As we sat together worshipping the Lord, we heard the droning of the Russian tanks and artillery—the so-called “[Stalin] organs.” They were approaching the city, but we went on with our conference. On Monday, May 7th, the Russians entered Dresden, and we saw some street fighting. . . . My mother and I watched from the window. We saw war going on in front of our eyes, soldiers shooting out of their windows.[10]

“It was May 7, 1945, and we were expecting the Americans to come,” recalled Siegfried Dietze. His story continued:

So I saw some tanks across from us going through a village which was maybe a mile away, and I shouted to my father, “The Americans are coming!” Of course, we didn’t know that this wasn’t the case, but an hour later a Russian soldier comes up to our house just dressed in leather pants and a leather jacket with a pistol in his hand and says, “Schnaps!” So my father gives him some liquor and some meat and puts the white flag out. . . . [There were] twenty-five Russians living in our house, sleeping overnight, raping [women]. . . . [They] took most of our stuff, my father’s car, all of our bikes.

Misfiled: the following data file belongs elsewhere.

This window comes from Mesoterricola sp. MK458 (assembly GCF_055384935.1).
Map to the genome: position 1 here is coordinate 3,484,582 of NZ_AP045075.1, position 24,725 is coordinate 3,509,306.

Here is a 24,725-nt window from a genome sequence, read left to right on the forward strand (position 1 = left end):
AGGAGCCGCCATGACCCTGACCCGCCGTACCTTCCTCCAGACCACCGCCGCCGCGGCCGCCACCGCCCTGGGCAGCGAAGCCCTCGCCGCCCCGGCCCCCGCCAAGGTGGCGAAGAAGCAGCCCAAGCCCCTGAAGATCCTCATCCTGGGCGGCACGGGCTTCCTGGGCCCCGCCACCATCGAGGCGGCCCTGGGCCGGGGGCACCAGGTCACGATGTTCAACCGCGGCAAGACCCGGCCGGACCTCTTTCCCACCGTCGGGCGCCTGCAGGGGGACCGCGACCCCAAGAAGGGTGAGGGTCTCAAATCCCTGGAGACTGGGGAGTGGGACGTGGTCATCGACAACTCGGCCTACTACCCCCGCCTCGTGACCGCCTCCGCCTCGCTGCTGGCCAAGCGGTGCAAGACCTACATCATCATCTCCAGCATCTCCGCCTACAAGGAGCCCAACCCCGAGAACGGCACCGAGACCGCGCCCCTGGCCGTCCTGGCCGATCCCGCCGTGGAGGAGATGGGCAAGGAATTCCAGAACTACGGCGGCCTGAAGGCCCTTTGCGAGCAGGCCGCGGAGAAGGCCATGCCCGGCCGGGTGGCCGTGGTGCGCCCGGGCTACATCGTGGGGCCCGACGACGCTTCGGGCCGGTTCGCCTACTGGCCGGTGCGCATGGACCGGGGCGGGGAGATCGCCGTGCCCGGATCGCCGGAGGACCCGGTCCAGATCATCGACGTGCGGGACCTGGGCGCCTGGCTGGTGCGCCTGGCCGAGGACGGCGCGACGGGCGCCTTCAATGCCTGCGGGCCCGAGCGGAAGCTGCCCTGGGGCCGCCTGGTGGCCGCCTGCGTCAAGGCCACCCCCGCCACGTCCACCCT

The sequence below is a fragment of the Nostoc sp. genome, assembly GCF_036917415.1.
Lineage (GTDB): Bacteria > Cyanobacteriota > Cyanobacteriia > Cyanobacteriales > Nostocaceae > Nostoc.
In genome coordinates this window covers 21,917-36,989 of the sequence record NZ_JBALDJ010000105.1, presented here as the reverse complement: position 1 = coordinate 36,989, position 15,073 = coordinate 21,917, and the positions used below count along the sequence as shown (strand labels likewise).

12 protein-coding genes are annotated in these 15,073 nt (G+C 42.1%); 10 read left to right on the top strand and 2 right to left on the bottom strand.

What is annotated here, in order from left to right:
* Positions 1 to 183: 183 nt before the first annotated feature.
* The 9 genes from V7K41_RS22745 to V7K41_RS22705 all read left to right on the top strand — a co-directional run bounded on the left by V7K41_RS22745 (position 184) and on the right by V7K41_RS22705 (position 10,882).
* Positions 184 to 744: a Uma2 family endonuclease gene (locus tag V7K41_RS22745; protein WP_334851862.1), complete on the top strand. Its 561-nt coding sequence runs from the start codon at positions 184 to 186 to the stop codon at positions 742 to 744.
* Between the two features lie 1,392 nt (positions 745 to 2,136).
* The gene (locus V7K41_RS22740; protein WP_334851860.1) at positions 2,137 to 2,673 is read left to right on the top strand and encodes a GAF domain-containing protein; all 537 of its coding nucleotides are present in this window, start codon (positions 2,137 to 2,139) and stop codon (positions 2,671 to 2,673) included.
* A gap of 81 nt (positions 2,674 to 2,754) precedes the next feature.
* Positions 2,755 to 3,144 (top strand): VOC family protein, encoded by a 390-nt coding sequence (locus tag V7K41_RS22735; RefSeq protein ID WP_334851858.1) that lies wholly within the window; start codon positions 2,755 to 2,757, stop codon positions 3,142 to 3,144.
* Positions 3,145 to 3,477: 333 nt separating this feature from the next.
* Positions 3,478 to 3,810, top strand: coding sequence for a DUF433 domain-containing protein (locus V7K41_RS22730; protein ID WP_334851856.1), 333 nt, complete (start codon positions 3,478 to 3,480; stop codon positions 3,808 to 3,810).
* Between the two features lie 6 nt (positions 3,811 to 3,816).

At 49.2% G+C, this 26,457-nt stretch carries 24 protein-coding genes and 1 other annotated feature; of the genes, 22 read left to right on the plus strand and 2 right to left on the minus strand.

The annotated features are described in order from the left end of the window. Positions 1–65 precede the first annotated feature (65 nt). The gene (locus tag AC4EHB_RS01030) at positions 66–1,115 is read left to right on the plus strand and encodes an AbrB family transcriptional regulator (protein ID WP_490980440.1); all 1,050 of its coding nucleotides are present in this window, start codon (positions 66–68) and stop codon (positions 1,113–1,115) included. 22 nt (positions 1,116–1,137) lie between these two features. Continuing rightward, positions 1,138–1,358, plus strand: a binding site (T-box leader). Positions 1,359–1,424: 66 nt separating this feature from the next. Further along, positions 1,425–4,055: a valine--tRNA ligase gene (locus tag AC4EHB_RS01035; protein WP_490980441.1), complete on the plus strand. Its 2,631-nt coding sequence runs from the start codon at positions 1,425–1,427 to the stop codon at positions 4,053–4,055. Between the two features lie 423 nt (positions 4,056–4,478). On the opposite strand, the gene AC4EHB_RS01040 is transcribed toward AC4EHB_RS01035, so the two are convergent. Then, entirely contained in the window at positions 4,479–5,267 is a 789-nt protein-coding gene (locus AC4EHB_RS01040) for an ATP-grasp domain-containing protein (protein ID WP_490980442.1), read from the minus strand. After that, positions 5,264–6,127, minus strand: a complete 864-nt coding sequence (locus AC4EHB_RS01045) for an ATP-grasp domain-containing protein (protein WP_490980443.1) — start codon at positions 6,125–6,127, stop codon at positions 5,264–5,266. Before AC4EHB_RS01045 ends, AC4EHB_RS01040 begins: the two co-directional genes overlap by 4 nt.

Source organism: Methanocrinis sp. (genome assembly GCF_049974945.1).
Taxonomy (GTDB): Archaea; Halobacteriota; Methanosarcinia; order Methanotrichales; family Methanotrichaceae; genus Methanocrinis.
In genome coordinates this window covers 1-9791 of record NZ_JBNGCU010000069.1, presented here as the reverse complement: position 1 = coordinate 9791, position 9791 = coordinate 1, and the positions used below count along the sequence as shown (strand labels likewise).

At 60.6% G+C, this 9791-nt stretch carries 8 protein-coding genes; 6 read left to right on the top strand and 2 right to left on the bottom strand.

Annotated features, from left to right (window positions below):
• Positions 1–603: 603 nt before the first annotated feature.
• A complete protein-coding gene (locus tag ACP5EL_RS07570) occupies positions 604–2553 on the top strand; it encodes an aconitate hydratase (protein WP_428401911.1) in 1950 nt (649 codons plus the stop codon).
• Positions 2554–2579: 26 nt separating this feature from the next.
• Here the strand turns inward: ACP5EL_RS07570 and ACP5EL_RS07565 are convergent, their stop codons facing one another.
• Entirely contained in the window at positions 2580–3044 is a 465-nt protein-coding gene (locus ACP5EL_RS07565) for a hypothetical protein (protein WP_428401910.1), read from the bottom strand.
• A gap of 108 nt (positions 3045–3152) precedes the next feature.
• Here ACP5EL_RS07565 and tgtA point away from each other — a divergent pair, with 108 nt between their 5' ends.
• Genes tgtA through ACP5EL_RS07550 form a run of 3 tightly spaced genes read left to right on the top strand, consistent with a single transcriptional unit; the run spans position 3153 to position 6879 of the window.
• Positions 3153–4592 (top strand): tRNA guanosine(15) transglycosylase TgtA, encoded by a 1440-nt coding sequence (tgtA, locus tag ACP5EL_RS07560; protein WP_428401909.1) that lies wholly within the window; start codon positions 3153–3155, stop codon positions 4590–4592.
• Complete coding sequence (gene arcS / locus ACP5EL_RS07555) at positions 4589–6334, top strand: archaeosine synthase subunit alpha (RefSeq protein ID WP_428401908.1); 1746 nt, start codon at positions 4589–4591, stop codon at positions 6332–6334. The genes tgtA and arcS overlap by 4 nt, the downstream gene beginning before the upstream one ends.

As luck would have it, after the fighting subsided, Soviet soldiers (apparently Mongolians) were parked in front of the door of the Burde apartment. Brother Burde was still in the hospital and therefore could not protect his family. When the soldiers began to loot the homes and attack the women and girls, Sister Burde braided her daughter’s hair in an attempt to make her look substantially younger than her fourteen years. On one occasion, she hid Margot under a bed and was able to convince a soldier that he was mistaken in thinking he had seen another young girl in the building. The terror lasted at least a week and resulted in death for some, as Margot recalled, “Several girls were raped so many times that they died.”